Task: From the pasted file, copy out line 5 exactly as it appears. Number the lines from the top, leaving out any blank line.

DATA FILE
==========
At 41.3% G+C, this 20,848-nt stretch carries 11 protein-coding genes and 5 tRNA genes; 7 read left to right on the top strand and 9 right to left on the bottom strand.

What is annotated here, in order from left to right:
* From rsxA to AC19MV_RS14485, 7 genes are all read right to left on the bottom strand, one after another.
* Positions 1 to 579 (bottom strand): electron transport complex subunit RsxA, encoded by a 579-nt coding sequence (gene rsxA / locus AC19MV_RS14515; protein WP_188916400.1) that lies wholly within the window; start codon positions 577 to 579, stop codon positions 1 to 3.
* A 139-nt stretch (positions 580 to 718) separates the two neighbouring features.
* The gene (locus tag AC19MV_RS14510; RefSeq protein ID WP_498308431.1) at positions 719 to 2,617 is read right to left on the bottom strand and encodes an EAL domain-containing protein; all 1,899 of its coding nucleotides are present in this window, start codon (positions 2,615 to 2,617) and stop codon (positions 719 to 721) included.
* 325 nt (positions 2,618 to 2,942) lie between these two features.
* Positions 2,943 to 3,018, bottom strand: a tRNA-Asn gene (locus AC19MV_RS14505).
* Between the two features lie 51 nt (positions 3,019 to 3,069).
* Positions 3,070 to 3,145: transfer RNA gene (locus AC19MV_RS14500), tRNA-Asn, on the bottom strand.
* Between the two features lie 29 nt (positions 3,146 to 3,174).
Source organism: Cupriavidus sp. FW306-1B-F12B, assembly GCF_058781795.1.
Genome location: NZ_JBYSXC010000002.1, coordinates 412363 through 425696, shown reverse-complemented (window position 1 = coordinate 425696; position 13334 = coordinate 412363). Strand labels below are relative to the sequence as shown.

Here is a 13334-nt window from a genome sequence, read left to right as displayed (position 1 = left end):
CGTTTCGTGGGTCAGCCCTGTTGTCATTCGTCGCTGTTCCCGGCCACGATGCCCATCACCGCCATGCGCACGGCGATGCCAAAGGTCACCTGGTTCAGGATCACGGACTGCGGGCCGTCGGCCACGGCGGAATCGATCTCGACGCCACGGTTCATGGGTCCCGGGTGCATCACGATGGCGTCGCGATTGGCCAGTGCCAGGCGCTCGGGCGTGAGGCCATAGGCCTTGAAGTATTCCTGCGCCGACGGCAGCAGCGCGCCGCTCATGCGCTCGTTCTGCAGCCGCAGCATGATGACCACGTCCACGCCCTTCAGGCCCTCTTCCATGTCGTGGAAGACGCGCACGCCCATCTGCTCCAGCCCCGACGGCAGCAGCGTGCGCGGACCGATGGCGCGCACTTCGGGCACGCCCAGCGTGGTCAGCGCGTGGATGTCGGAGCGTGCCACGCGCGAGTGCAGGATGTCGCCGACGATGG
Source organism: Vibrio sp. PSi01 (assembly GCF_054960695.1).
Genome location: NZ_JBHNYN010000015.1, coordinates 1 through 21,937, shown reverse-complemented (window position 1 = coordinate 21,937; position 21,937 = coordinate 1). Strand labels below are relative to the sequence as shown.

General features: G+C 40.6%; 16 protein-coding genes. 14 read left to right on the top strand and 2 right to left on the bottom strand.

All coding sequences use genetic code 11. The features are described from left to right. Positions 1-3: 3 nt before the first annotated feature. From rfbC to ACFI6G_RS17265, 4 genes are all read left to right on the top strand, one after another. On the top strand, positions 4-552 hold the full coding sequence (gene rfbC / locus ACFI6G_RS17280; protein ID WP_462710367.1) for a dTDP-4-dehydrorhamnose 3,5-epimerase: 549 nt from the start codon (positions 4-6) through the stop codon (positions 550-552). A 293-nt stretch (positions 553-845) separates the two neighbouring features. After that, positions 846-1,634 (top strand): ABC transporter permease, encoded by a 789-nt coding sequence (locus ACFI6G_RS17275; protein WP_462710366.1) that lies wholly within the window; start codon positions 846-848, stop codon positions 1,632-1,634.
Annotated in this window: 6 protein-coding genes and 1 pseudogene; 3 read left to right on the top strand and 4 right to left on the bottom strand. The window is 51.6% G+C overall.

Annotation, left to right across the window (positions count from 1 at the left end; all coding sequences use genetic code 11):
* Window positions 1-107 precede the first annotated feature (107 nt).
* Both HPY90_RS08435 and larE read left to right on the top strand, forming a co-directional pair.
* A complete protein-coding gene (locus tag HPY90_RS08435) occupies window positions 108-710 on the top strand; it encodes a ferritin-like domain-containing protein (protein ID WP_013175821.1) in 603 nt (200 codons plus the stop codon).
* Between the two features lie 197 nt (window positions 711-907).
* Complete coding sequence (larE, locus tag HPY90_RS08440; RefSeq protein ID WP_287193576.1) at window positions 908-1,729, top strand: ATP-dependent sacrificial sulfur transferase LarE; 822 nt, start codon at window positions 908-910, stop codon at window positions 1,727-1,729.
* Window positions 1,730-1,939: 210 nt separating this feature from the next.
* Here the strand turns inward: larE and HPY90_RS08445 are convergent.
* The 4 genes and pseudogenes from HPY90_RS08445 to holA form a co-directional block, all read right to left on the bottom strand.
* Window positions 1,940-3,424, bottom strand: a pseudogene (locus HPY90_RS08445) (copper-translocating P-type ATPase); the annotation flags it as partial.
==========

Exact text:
* A 139-nt stretch (positions 580 to 718) separates the two neighbouring features.